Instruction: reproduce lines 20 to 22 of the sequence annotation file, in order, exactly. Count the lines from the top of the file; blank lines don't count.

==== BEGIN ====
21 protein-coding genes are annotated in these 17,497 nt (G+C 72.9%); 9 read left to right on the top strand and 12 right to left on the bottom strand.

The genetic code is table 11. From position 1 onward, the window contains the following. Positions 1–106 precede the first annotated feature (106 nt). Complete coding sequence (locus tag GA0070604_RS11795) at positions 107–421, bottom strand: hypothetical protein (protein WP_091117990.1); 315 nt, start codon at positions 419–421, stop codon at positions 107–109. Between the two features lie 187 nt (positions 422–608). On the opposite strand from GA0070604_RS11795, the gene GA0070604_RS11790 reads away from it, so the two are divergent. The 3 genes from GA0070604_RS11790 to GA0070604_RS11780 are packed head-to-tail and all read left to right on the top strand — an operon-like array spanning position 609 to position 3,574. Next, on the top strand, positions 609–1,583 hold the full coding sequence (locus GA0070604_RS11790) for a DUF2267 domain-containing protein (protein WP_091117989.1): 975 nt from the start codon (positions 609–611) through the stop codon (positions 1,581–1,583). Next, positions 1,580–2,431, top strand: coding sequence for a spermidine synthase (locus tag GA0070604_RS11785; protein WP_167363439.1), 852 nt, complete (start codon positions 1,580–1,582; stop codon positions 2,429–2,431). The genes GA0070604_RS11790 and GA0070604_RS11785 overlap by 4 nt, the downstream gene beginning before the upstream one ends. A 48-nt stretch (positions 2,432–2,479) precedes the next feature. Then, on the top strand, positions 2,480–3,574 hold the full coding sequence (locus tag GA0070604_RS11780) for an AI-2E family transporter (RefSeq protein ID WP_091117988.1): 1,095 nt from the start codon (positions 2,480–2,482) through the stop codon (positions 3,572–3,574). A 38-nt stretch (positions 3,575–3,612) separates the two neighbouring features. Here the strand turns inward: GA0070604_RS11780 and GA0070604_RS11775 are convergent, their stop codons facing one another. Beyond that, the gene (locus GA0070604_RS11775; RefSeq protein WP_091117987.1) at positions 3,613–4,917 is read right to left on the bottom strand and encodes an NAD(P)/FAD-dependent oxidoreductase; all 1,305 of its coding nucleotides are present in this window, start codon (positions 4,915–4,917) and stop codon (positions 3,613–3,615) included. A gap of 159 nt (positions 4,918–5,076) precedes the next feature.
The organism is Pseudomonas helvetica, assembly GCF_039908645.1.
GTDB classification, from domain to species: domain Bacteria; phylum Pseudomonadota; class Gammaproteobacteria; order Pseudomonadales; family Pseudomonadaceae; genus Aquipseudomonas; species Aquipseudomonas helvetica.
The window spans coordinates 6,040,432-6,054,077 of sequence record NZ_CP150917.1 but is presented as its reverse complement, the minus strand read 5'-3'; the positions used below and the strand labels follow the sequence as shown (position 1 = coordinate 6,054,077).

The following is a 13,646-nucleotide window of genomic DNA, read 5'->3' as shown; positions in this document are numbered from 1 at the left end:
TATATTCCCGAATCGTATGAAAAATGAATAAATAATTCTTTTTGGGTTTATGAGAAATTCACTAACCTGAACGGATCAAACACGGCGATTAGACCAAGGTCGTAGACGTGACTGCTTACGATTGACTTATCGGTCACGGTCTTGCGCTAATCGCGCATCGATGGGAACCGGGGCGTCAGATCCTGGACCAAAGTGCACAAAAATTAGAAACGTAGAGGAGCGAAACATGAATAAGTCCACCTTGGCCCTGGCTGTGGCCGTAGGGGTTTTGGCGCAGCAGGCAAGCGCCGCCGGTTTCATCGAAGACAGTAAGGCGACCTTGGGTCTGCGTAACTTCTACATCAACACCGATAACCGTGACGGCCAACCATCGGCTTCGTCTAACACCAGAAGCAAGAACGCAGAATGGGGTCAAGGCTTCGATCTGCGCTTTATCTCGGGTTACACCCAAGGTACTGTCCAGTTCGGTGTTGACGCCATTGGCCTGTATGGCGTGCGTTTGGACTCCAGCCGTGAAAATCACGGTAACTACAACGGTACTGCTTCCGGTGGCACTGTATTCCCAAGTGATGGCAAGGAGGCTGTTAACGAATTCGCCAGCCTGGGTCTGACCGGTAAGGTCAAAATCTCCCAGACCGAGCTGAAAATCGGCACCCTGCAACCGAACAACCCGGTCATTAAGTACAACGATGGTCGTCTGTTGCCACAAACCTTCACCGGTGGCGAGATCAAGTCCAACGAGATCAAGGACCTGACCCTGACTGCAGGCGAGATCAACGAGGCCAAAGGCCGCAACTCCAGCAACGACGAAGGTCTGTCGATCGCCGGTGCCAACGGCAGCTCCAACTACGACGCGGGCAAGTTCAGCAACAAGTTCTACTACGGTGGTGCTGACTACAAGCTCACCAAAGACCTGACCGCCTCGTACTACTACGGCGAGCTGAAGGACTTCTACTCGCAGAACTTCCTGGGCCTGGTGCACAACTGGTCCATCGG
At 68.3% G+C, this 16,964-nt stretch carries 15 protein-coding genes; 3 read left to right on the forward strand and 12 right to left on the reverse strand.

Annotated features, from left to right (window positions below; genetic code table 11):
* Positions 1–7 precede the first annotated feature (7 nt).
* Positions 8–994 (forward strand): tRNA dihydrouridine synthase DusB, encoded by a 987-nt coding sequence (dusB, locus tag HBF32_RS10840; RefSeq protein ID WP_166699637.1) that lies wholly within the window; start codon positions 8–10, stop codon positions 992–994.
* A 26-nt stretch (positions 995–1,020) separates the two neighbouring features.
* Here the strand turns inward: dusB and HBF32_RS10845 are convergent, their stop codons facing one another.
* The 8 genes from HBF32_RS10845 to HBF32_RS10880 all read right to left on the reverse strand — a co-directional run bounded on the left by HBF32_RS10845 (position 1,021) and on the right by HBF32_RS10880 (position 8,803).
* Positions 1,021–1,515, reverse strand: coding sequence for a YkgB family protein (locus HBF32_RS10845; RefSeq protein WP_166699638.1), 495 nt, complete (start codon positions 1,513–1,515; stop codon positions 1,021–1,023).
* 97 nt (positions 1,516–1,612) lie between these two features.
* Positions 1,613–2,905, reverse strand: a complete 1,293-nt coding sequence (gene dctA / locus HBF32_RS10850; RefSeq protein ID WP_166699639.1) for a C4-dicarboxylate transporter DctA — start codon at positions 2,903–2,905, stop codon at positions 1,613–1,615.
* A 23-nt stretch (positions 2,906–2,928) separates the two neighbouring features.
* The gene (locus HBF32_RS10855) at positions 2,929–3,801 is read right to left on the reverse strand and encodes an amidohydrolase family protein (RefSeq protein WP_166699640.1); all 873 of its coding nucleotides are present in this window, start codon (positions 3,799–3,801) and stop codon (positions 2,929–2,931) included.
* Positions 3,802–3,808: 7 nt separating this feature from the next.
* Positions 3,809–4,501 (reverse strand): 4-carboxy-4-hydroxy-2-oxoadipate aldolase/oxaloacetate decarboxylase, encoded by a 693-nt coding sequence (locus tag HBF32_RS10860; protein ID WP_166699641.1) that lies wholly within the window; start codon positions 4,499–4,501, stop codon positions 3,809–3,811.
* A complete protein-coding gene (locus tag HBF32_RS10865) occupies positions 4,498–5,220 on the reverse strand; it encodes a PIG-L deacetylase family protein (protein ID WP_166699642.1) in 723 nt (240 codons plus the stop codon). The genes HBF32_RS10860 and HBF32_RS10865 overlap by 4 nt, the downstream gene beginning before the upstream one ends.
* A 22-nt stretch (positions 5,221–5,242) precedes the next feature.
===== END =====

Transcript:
* Positions 3,802–3,808: 7 nt separating this feature from the next.
* Positions 3,809–4,501 (reverse strand): 4-carboxy-4-hydroxy-2-oxoadipate aldolase/oxaloacetate decarboxylase, encoded by a 693-nt coding sequence (locus tag HBF32_RS10860; protein ID WP_166699641.1) that lies wholly within the window; start codon positions 4,499–4,501, stop codon positions 3,809–3,811.
* A complete protein-coding gene (locus tag HBF32_RS10865) occupies positions 4,498–5,220 on the reverse strand; it encodes a PIG-L deacetylase family protein (protein ID WP_166699642.1) in 723 nt (240 codons plus the stop codon). The genes HBF32_RS10860 and HBF32_RS10865 overlap by 4 nt, the downstream gene beginning before the upstream one ends.